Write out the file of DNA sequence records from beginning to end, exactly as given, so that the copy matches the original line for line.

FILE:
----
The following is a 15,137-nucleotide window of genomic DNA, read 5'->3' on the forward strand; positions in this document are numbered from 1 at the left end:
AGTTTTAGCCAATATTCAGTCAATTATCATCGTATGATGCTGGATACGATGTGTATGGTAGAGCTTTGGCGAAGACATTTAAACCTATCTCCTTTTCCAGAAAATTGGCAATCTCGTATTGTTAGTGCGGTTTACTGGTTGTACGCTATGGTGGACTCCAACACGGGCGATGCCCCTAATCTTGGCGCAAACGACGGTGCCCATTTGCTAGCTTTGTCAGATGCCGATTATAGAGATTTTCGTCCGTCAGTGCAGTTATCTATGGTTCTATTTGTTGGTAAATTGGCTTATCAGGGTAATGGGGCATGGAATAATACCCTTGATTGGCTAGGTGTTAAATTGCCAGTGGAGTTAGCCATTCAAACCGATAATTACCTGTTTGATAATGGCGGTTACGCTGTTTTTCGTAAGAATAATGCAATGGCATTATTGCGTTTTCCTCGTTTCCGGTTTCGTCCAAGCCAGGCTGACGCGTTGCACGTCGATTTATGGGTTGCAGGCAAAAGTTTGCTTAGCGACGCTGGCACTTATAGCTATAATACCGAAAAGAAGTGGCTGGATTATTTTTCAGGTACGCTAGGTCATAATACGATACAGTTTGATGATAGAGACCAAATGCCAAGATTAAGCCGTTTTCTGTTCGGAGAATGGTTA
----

The following is a 15,137-nucleotide window of genomic DNA, read 5'->3' on the forward strand; positions in this document are numbered from 1 at the left end:
AGTTTTAGCCAATATTCAGTCAATTATCATCGTATGATGCTGGATACGATGTGTATGGTAGAGCTTTGGCGAAGACATTTAAACCTATCTCCTTTTCCAGAAAATTGGCAATCTCGTATTGTTAGTGCGGTTTACTGGTTGTACGCTATGGTGGACTCCAACACGGGCGATGCCCCTAATCTTGGCGCAAACGACGGTGCCCATTTGCTAGCTTTGTCAGATGCCGATTATAGAGATTTTCGTCCGTCAGTGCAGTTATCTATGGTTCTATTTGTTGGTAAATTGGCTTATCAGGGTAATGGGGCATGGAATAATACCCTTGATTGGCTAGGTGTTAAATTGCCAGTGGAGTTAGCCATTCAAACCGATAATTACCTGTTTGATAATGGCGGTTACGCTGTTTTTCGTAAGAATAATGCAATGGCATTATTGCGTTTTCCTCGTTTCCGGTTTCGTCCAAGCCAGGCTGACGCGTTGCACGTCGATTTATGGGTTGCAGGCAAAAGTTTGCTTAGCGACGCTGGCACTTATAGCTATAATACCGAAAAGAAGTGGCTGGATTATTTTTCAGGTACGCTAGGTCATAATACGATACAGTTTGATGATAGAGACCAAATGCCAAGATTAAGCCGTTTTCTGTTCGGAGAATGGTTA